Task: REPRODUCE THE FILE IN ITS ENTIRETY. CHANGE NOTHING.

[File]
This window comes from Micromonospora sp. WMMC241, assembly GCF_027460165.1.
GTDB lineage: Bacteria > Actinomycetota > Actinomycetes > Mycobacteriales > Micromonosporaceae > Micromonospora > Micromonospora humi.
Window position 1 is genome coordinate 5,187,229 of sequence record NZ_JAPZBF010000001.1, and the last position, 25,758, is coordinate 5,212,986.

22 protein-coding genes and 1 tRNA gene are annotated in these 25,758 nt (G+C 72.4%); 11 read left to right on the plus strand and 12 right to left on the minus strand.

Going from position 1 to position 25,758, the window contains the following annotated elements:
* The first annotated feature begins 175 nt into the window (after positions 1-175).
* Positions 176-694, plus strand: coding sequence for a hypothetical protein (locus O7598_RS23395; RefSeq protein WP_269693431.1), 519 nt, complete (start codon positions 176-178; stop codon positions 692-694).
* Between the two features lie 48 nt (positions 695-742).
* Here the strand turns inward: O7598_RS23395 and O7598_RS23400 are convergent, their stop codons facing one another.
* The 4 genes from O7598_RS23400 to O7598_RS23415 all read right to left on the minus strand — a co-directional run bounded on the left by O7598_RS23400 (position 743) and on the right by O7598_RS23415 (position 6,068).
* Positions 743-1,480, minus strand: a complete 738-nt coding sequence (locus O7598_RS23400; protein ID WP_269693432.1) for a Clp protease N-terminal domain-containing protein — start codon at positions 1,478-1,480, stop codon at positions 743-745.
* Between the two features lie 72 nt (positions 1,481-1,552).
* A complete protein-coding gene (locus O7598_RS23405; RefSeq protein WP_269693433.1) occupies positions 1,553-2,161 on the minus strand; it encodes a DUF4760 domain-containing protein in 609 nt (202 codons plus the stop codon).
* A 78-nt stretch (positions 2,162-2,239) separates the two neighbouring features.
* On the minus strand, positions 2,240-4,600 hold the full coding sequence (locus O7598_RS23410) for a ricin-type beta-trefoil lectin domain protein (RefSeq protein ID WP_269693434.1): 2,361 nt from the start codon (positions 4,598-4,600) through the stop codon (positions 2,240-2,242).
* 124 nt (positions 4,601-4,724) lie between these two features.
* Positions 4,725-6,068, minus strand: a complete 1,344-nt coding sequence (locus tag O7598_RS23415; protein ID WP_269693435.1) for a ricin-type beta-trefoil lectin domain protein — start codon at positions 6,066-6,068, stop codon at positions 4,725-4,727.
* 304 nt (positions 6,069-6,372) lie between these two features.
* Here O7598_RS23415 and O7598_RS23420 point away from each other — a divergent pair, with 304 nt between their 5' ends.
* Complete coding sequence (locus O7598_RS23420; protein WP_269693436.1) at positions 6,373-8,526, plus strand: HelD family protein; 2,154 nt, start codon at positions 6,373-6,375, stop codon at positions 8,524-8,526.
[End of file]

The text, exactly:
This window comes from Micromonospora sp. WMMC241, assembly GCF_027460165.1.
GTDB lineage: Bacteria > Actinomycetota > Actinomycetes > Mycobacteriales > Micromonosporaceae > Micromonospora > Micromonospora humi.
Window position 1 is genome coordinate 5,187,229 of sequence record NZ_JAPZBF010000001.1, and the last position, 25,758, is coordinate 5,212,986.

22 protein-coding genes and 1 tRNA gene are annotated in these 25,758 nt (G+C 72.4%); 11 read left to right on the plus strand and 12 right to left on the minus strand.

Going from position 1 to position 25,758, the window contains the following annotated elements:
* The first annotated feature begins 175 nt into the window (after positions 1-175).
* Positions 176-694, plus strand: coding sequence for a hypothetical protein (locus O7598_RS23395; RefSeq protein WP_269693431.1), 519 nt, complete (start codon positions 176-178; stop codon positions 692-694).
* Between the two features lie 48 nt (positions 695-742).
* Here the strand turns inward: O7598_RS23395 and O7598_RS23400 are convergent, their stop codons facing one another.
* The 4 genes from O7598_RS23400 to O7598_RS23415 all read right to left on the minus strand — a co-directional run bounded on the left by O7598_RS23400 (position 743) and on the right by O7598_RS23415 (position 6,068).
* Positions 743-1,480, minus strand: a complete 738-nt coding sequence (locus O7598_RS23400; protein ID WP_269693432.1) for a Clp protease N-terminal domain-containing protein — start codon at positions 1,478-1,480, stop codon at positions 743-745.
* Between the two features lie 72 nt (positions 1,481-1,552).
* A complete protein-coding gene (locus O7598_RS23405; RefSeq protein WP_269693433.1) occupies positions 1,553-2,161 on the minus strand; it encodes a DUF4760 domain-containing protein in 609 nt (202 codons plus the stop codon).
* A 78-nt stretch (positions 2,162-2,239) separates the two neighbouring features.
* On the minus strand, positions 2,240-4,600 hold the full coding sequence (locus O7598_RS23410) for a ricin-type beta-trefoil lectin domain protein (RefSeq protein ID WP_269693434.1): 2,361 nt from the start codon (positions 4,598-4,600) through the stop codon (positions 2,240-2,242).
* 124 nt (positions 4,601-4,724) lie between these two features.
* Positions 4,725-6,068, minus strand: a complete 1,344-nt coding sequence (locus tag O7598_RS23415; protein ID WP_269693435.1) for a ricin-type beta-trefoil lectin domain protein — start codon at positions 6,066-6,068, stop codon at positions 4,725-4,727.
* 304 nt (positions 6,069-6,372) lie between these two features.
* Here O7598_RS23415 and O7598_RS23420 point away from each other — a divergent pair, with 304 nt between their 5' ends.
* Complete coding sequence (locus O7598_RS23420; protein WP_269693436.1) at positions 6,373-8,526, plus strand: HelD family protein; 2,154 nt, start codon at positions 6,373-6,375, stop codon at positions 8,524-8,526.